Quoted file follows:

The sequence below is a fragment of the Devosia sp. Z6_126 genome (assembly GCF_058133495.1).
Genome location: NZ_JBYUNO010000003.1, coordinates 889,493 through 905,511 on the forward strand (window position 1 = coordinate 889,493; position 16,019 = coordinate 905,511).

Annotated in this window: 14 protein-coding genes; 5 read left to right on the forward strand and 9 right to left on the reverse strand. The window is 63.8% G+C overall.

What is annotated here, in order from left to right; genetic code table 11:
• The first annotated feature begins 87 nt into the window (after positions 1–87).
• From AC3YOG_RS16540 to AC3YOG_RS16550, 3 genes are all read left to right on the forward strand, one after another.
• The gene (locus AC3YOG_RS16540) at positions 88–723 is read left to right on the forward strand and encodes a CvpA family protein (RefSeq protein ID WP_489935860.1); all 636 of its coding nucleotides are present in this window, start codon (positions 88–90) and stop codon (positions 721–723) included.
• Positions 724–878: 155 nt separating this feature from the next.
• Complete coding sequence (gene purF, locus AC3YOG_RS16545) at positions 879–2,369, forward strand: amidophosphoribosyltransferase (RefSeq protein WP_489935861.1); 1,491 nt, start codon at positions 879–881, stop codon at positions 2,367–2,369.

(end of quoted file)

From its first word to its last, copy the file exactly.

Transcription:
The sequence below is a fragment of the Devosia sp. Z6_126 genome (assembly GCF_058133495.1).
Genome location: NZ_JBYUNO010000003.1, coordinates 889,493 through 905,511 on the forward strand (window position 1 = coordinate 889,493; position 16,019 = coordinate 905,511).

Annotated in this window: 14 protein-coding genes; 5 read left to right on the forward strand and 9 right to left on the reverse strand. The window is 63.8% G+C overall.

What is annotated here, in order from left to right; genetic code table 11:
• The first annotated feature begins 87 nt into the window (after positions 1–87).
• From AC3YOG_RS16540 to AC3YOG_RS16550, 3 genes are all read left to right on the forward strand, one after another.
• The gene (locus AC3YOG_RS16540) at positions 88–723 is read left to right on the forward strand and encodes a CvpA family protein (RefSeq protein ID WP_489935860.1); all 636 of its coding nucleotides are present in this window, start codon (positions 88–90) and stop codon (positions 721–723) included.
• Positions 724–878: 155 nt separating this feature from the next.
• Complete coding sequence (gene purF, locus AC3YOG_RS16545) at positions 879–2,369, forward strand: amidophosphoribosyltransferase (RefSeq protein WP_489935861.1); 1,491 nt, start codon at positions 879–881, stop codon at positions 2,367–2,369.